Found 3 comments on HN
bhaumik · 2015-06-18 · Original thread
If you're interested reading more personal encounters like this, I highly recommend "When the Air Hits Your Brain". It follows the author's journey from resident to experienced neursurgeon with a wisecrack sense of humor and greusome detail.

I finished it in premed days when I was looking for an candid story of becoming a neurosurgen. Definitely kept me fascinated.


ggreer · 2015-06-17 · Original thread
If you've read Marsh's Do No Harm and you're interested in more stories like it, I strongly recommend When the Air Hits Your Brain: Tales from Neurosurgery[1]. Its author-surgeon (Frank Vertosick) lacks much of the compassion shown by Marsh, but the stories cover his failures more than successes. I find failures and mistakes more interesting, as there are countless ways in which an operation can go wrong, but only one way it can succeed. Though sometimes morbid, the cases are always fascinating.


ggreer · 2014-07-01 · Original thread
I just started When the Air Hits Your Brain: Tales from Neurosurgery[1]. The author is a neurosurgeon and an excellent writer.

The last book I read was Abdel Haleem's translation of the Qur'an[2]. For an ancient religious text, it's rather short. Total reading time was maybe 16 hours over the course of a week. I'm not religious, but it was interesting to get a better idea of what Muslims believe and why. That said, the whole thing reads like a 7th-century version of Time Cube. I came away with the impression that the author was a schizophrenic who knew of parts of the Bible.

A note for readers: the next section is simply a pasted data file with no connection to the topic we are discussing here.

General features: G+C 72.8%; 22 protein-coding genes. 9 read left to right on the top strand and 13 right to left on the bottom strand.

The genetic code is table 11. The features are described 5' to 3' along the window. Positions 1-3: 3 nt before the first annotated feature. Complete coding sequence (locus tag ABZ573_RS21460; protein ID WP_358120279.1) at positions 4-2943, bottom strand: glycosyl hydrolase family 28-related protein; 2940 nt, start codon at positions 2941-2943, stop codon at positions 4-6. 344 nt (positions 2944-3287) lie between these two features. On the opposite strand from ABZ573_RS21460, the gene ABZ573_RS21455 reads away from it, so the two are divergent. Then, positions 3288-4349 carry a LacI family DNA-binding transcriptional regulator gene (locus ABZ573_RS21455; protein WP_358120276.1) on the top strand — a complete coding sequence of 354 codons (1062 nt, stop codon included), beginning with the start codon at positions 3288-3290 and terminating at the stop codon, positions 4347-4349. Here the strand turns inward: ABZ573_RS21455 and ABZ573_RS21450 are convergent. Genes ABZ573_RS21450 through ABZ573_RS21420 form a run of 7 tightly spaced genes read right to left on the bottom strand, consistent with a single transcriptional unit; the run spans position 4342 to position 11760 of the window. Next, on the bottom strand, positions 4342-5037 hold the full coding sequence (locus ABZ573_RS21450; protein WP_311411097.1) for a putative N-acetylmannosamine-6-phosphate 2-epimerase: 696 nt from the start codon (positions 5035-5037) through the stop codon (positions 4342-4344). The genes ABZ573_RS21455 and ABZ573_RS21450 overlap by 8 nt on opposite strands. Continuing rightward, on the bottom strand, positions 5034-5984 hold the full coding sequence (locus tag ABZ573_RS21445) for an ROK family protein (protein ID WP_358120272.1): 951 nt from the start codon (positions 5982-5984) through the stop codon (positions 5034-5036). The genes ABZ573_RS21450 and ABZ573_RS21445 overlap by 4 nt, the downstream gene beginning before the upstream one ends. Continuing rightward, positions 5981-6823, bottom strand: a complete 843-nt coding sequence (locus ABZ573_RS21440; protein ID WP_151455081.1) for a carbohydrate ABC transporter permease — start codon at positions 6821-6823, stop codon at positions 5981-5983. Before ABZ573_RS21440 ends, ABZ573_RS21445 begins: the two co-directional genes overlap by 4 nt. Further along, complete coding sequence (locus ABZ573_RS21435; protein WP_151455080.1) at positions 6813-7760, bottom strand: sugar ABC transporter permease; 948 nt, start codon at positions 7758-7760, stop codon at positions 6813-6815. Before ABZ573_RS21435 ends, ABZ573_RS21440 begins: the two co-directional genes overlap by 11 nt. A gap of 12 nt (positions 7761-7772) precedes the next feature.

The most useful book I've recently read is Steve Blank's Four Steps to the Epiphany[3]. It's a more structured version of a lot of the stuff I learned in YC.

My favorite books of the past year are Confessions of a Yakuza[4] and Infidel[5]. The subjects of each book are as different as can be, but their stories are quite captivating. Both survived immense suffering and managed to thrive afterwards. Reading those books reminded me of how lucky I am and how insignificant my problems are.






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